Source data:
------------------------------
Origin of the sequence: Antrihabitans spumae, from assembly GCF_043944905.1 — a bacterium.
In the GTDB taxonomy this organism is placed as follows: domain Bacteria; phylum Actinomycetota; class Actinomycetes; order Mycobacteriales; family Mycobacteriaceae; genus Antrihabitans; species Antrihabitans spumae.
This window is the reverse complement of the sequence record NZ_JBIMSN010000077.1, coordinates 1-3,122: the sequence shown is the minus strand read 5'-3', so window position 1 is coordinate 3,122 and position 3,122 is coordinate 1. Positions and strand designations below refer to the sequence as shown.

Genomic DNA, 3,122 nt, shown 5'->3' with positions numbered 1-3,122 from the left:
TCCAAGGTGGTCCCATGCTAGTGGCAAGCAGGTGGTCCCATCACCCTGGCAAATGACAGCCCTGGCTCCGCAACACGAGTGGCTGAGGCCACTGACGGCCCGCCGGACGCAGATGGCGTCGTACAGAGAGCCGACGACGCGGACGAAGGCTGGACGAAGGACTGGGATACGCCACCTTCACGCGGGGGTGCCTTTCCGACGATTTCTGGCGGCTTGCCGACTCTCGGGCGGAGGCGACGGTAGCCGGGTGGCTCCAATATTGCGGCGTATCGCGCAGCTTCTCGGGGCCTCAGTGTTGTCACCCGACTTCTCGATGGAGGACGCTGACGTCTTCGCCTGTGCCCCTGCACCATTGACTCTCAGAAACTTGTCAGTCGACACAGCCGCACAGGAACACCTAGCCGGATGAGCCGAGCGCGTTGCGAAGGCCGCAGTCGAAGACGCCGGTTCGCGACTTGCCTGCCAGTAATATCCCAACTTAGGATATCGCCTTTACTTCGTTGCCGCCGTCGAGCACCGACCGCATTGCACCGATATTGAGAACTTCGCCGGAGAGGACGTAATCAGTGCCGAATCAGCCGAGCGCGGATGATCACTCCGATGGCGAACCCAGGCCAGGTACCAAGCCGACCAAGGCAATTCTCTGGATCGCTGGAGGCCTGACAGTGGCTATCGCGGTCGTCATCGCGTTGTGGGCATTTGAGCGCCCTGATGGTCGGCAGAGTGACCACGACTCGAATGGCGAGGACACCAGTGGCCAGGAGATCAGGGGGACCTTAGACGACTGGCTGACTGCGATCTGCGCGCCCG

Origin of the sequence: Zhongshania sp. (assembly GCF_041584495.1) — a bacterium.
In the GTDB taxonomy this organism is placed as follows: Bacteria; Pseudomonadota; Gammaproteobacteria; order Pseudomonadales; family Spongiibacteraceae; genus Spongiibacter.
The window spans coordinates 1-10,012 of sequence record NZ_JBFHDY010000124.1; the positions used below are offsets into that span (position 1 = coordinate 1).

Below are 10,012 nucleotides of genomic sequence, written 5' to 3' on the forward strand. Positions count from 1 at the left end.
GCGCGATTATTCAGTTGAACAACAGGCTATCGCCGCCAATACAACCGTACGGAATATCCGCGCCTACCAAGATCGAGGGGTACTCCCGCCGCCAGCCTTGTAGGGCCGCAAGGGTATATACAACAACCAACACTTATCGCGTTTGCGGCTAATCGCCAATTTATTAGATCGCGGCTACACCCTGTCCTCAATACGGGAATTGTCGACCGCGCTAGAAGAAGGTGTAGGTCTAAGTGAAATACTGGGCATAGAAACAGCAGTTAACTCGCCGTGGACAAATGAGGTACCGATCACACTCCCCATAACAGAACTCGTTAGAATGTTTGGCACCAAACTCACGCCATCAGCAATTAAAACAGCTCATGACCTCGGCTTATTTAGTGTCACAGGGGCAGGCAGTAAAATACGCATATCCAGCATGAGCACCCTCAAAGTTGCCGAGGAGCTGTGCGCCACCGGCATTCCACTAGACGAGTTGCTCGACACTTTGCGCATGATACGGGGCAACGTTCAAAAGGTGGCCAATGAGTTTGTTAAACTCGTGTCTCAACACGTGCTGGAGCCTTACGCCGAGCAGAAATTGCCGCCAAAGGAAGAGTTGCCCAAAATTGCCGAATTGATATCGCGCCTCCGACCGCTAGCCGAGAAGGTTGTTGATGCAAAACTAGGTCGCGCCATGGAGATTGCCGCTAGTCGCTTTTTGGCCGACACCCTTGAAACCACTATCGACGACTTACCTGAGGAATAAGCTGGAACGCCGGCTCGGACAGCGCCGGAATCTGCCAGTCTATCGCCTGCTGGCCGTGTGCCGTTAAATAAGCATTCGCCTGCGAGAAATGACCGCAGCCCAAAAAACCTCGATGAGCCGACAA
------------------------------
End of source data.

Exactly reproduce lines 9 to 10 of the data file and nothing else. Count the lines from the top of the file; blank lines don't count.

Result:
Below are 10,012 nucleotides of genomic sequence, written 5' to 3' on the forward strand. Positions count from 1 at the left end.
GCGCGATTATTCAGTTGAACAACAGGCTATCGCCGCCAATACAACCGTACGGAATATCCGCGCCTACCAAGATCGAGGGGTACTCCCGCCGCCAGCCTTGTAGGGCCGCAAGGGTATATACAACAACCAACACTTATCGCGTTTGCGGCTAATCGCCAATTTATTAGATCGCGGCTACACCCTGTCCTCAATACGGGAATTGTCGACCGCGCTAGAAGAAGGTGTAGGTCTAAGTGAAATACTGGGCATAGAAACAGCAGTTAACTCGCCGTGGACAAATGAGGTACCGATCACACTCCCCATAACAGAACTCGTTAGAATGTTTGGCACCAAACTCACGCCATCAGCAATTAAAACAGCTCATGACCTCGGCTTATTTAGTGTCACAGGGGCAGGCAGTAAAATACGCATATCCAGCATGAGCACCCTCAAAGTTGCCGAGGAGCTGTGCGCCACCGGCATTCCACTAGACGAGTTGCTCGACACTTTGCGCATGATACGGGGCAACGTTCAAAAGGTGGCCAATGAGTTTGTTAAACTCGTGTCTCAACACGTGCTGGAGCCTTACGCCGAGCAGAAATTGCCGCCAAAGGAAGAGTTGCCCAAAATTGCCGAATTGATATCGCGCCTCCGACCGCTAGCCGAGAAGGTTGTTGATGCAAAACTAGGTCGCGCCATGGAGATTGCCGCTAGTCGCTTTTTGGCCGACACCCTTGAAACCACTATCGACGACTTACCTGAGGAATAAGCTGGAACGCCGGCTCGGACAGCGCCGGAATCTGCCAGTCTATCGCCTGCTGGCCGTGTGCCGTTAAATAAGCATTCGCCTGCGAGAAATGACCGCAGCCCAAAAAACCTCGATGAGCCGACAA